My understanding was that before the financial crisis, there were many options for getting non-conforming loans, including jumbo mortgages, second mortgages, HELOCs, etc.

Are there still alternatives to taking a jumbo mortgage in today's financial climate?

Edit: sorry, my question was not clear enough.

There was a period of time (maybe 2-3 years ago) where I was trying to refinance an existing mortgage (which at the time was a jumbo), and no mortgage company/broker would even discuss doing a conforming loan + a HELOC/second mortgage. It simply wasn't available at the time.

What I currently want to do is avoid doing a jumbo. Just as an example, if I needed to borrow $600K, I would want to borrow it as a 30-year conforming (say, $400K) plus a second mortgage as an ARM (say, $200K). This would allow me to pay down the second mortgage early but still take advantage of the low long-term rates.

So the questions comes down to whether mortgage companies are doing these kinds of mortgages anymore. Thanks for your comments.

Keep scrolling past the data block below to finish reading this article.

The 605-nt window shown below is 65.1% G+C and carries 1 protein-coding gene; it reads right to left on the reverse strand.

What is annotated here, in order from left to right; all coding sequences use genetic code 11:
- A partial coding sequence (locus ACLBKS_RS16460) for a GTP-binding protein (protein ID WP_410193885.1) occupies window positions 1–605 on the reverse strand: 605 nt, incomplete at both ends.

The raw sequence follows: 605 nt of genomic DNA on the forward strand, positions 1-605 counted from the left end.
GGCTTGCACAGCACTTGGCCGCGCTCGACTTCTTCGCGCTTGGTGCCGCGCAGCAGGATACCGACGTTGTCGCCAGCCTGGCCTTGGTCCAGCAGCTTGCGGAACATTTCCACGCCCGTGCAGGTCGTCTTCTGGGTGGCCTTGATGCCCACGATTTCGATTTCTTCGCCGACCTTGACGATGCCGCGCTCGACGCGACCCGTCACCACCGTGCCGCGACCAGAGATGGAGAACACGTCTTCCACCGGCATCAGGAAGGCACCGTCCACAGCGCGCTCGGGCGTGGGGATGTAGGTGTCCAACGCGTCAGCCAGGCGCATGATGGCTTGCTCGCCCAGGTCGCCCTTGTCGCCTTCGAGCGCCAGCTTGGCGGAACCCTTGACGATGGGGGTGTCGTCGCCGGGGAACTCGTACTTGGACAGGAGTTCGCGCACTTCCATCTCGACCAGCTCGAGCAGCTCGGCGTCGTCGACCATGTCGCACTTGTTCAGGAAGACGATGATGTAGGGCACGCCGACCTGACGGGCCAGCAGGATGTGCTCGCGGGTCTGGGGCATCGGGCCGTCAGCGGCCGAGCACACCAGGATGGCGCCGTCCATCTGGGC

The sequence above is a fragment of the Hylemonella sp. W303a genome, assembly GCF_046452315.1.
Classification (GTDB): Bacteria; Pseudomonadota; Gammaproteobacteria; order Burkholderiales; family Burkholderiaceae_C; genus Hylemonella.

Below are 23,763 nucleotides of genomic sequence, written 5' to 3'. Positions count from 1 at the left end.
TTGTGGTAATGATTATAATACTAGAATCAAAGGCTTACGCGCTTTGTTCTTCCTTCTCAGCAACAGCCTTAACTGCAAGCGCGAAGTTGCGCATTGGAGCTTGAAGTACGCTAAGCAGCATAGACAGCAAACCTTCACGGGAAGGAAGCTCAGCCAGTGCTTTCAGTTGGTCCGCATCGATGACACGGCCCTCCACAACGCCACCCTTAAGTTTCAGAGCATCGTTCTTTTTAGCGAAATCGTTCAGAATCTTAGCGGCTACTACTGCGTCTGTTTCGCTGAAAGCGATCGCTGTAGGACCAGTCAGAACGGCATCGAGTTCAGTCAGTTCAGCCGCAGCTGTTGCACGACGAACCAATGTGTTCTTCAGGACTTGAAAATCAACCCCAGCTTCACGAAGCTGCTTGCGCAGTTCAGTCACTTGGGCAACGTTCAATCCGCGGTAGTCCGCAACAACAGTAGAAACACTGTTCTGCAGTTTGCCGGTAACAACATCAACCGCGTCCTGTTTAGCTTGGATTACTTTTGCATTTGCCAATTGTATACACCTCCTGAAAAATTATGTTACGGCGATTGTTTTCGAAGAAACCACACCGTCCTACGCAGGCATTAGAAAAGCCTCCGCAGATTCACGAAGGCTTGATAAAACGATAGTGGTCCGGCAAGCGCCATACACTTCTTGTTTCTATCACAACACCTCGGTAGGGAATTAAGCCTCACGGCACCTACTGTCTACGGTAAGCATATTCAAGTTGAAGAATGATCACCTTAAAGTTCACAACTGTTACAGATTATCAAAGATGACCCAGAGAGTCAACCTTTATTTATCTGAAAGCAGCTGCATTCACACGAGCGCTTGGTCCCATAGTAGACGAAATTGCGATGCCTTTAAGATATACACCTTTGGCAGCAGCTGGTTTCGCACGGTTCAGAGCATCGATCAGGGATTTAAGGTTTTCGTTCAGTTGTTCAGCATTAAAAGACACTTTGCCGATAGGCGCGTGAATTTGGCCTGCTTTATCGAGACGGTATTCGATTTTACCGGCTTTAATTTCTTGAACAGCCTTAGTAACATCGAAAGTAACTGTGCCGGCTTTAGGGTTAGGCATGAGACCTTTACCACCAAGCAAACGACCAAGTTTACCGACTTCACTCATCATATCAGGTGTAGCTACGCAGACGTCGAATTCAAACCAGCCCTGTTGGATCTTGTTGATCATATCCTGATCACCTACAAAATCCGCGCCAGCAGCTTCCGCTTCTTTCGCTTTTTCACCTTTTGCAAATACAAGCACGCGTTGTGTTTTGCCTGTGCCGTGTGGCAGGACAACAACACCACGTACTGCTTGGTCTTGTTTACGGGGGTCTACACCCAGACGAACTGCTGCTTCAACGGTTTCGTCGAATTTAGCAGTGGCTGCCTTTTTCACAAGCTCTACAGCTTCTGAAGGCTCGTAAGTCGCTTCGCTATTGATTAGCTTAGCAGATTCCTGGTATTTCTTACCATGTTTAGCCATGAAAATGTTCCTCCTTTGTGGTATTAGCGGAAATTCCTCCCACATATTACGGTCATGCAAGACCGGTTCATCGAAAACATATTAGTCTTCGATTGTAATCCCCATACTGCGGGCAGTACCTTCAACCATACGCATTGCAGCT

• How is the mortgage you are looking for not conforming?
    – Alex B
    Mar 25, 2012 at 1:32
  • In my area (Chicago) conforming loans max out at $417K. Mar 25, 2012 at 4:15
  • I'm not sure I understand you.... IMHO jumbo mortgages, second mortgages, HELOCs - never left. I have a HELOC that I got very recently. What is the question exactly?
    – littleadv
    Mar 25, 2012 at 5:23
  • 1
    I think @phil wants to know if you can still get loans larger than $417k. I think the answer is yes. :)
    – Alex B
    Mar 25, 2012 at 5:33
  • Thanks for the responses. See my edits (from last week--forgot to comment here). Apr 2, 2012 at 18:46

2 Answers 2


Yes, banks still offer combo loans, but it is going to depend on the appraised value of your home. Typically lenders will allow you to finance up to 80% loan to value on the first mortgage (conforming loan amount) and 95% combined loan to value on a HELOC.

I would start by checking with your local credit union or bank branch. They have more competitive rates and can be more flexible with loan amount and appraised value guidelines.


You should also be aware that there are banks that do business in the US that do not deal with Fannie Mae, and thus are not subject to the rules about conforming loans. Here is an example of a well-known bank that lists two sets of rates, with the second being for loans of $750,000 or more (meaning the first covers everything up to that)


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